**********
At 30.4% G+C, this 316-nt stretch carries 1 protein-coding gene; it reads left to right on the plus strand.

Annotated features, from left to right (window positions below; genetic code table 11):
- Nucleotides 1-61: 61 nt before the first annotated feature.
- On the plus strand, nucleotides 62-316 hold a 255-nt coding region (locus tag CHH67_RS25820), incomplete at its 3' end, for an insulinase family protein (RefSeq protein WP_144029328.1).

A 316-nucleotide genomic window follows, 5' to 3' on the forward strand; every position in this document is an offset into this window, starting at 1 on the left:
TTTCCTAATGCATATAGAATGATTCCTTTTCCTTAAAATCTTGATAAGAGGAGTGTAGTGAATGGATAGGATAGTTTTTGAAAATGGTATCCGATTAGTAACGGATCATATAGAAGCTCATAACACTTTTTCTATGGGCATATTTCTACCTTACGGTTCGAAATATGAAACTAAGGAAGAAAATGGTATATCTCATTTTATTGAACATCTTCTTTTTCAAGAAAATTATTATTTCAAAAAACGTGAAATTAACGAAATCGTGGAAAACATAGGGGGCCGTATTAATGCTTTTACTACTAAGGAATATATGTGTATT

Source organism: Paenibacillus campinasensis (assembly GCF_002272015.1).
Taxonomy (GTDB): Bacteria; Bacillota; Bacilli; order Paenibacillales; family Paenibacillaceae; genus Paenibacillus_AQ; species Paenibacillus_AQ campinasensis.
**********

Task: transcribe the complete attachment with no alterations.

At 30.4% G+C, this 316-nt stretch carries 1 protein-coding gene; it reads left to right on the plus strand.

Annotated features, from left to right (window positions below; genetic code table 11):
- Nucleotides 1-61: 61 nt before the first annotated feature.
- On the plus strand, nucleotides 62-316 hold a 255-nt coding region (locus tag CHH67_RS25820), incomplete at its 3' end, for an insulinase family protein (RefSeq protein WP_144029328.1).

A 316-nucleotide genomic window follows, 5' to 3' on the forward strand; every position in this document is an offset into this window, starting at 1 on the left:
TTTCCTAATGCATATAGAATGATTCCTTTTCCTTAAAATCTTGATAAGAGGAGTGTAGTGAATGGATAGGATAGTTTTTGAAAATGGTATCCGATTAGTAACGGATCATATAGAAGCTCATAACACTTTTTCTATGGGCATATTTCTACCTTACGGTTCGAAATATGAAACTAAGGAAGAAAATGGTATATCTCATTTTATTGAACATCTTCTTTTTCAAGAAAATTATTATTTCAAAAAACGTGAAATTAACGAAATCGTGGAAAACATAGGGGGCCGTATTAATGCTTTTACTACTAAGGAATATATGTGTATT

Source organism: Paenibacillus campinasensis (assembly GCF_002272015.1).
Taxonomy (GTDB): Bacteria; Bacillota; Bacilli; order Paenibacillales; family Paenibacillaceae; genus Paenibacillus_AQ; species Paenibacillus_AQ campinasensis.